This visualization illustrates the glaring inequality through three different lenses (extreme poverty, average income and population size) and correlates that with the full vaccination rate.
The following results are striking:
- Extreme poverty is measured here by the $1.90 extreme poverty headcount ratio, which is the percentage of the population living on less than $1.90 a day at 2011 international prices.
- Average income is captured by the World Bank income group the country belongs to (high, upper-middle, lower-middle, or low income).
- Population size measures the full population (i.e. including children) in millions.
- These variables are correlated with the full vaccination rate, which measures the share of people who have completed a full vaccination cycle as per the underlying protocol (1 shot as in CanSino and J&J, 3 shots as in Abdala and 2 shots as in most other vaccines).
- The first thing to note is that, despite the considerable progress in reducing extreme poverty, in so many countries in this world very large shares of the population continue to be extremely poor. This includes many large countries, so also in the absolute the headcount is large. As of 2017 – the last reference year for which we have globally comprehensive information – the world counted just under 700 million extremely poor people.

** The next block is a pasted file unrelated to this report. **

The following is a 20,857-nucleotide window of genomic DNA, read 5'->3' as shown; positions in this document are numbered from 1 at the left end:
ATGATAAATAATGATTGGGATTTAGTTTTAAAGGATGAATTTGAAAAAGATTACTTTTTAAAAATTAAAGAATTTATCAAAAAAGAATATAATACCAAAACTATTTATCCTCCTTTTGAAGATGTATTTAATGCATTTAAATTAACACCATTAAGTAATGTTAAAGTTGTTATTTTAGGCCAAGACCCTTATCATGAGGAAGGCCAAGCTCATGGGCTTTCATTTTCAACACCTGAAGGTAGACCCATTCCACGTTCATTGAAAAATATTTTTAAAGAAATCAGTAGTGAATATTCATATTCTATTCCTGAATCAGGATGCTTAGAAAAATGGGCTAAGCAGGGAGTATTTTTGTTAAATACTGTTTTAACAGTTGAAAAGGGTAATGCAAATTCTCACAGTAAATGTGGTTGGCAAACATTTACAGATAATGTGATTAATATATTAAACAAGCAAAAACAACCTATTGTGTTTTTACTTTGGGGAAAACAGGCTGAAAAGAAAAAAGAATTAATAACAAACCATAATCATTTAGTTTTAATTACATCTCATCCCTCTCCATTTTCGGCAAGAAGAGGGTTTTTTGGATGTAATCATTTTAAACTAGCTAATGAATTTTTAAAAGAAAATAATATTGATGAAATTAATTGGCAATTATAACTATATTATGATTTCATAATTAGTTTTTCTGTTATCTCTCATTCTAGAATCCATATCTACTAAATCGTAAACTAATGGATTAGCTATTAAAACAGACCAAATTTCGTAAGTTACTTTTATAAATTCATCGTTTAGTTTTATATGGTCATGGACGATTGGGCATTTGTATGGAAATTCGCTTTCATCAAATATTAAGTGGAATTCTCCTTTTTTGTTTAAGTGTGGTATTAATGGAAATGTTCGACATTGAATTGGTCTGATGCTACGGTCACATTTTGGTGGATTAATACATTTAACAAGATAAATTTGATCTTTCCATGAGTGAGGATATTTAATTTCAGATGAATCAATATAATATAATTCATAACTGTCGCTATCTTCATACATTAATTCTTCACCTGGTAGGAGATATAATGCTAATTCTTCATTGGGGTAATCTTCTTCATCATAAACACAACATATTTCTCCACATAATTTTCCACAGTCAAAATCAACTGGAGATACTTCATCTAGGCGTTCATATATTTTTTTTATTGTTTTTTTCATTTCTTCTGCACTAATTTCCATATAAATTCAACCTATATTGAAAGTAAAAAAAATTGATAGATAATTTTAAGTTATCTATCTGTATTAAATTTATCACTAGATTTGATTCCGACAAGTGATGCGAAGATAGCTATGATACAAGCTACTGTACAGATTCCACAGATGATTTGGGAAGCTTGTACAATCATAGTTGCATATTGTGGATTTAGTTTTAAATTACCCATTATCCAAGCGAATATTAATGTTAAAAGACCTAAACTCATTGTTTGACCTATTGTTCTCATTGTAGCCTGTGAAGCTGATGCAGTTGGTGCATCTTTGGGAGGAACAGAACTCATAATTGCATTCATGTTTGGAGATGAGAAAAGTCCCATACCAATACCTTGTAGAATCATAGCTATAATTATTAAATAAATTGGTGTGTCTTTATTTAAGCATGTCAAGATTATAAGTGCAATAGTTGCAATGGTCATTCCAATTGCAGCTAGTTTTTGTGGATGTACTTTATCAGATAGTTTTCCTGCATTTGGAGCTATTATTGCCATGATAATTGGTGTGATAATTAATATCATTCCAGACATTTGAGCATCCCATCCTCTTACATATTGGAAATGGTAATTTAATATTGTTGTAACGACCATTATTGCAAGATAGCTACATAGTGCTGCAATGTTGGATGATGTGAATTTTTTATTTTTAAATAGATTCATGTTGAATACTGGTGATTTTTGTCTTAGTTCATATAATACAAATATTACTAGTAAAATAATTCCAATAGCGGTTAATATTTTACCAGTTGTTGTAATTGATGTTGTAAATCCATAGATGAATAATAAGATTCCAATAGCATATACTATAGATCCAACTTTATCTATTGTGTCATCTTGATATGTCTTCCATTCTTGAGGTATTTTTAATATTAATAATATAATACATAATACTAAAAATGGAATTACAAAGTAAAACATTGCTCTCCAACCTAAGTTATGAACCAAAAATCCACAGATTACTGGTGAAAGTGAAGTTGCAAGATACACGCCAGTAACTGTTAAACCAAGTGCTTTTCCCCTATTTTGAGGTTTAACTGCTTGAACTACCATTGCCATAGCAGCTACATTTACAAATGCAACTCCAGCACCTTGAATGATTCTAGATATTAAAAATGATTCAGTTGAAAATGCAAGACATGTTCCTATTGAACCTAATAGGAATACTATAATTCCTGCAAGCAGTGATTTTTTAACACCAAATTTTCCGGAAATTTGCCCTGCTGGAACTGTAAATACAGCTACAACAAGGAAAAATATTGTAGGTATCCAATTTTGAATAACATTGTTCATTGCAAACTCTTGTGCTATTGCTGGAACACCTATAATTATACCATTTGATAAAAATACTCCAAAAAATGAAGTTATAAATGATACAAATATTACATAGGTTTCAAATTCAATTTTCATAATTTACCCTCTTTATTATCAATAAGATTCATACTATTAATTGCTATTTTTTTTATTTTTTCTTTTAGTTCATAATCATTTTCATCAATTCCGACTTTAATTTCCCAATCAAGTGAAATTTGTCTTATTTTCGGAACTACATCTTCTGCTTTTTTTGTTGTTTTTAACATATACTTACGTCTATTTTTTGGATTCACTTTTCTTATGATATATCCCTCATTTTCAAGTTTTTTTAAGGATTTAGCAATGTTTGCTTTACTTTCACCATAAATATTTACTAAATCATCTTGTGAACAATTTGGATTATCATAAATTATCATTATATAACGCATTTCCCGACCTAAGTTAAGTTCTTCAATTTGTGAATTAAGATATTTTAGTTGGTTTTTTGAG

- Among countries that have all but eliminated extreme poverty, there is a huge variation in full vaccination rates (check the vertically stacked countries at the 0% value for the X-axis). Among them, the top observations for full vaccination are almost all data points of high-income countries, with China – which is an upper-middle-income country – being the notable exception.
- Conversely, among the countries that have nonzero extreme poverty rates, virtually all of them have very low vaccination rates. This includes most lower-middle-income and all low-income countries. Notice how again some of these countries are very large – the largest one of course being India.
Global vaccination has been highly regressive. The huge inequality we currently observe is an inequity that may eventually backfire epidemiologically, socially and economically. The regressive pattern of vaccination enhances the risk of the development of more dangerous variants and by doing that it risks exacerbating the direct and indirect effects of the health emergency on social and economic outcomes either through domestic or cross-border channels.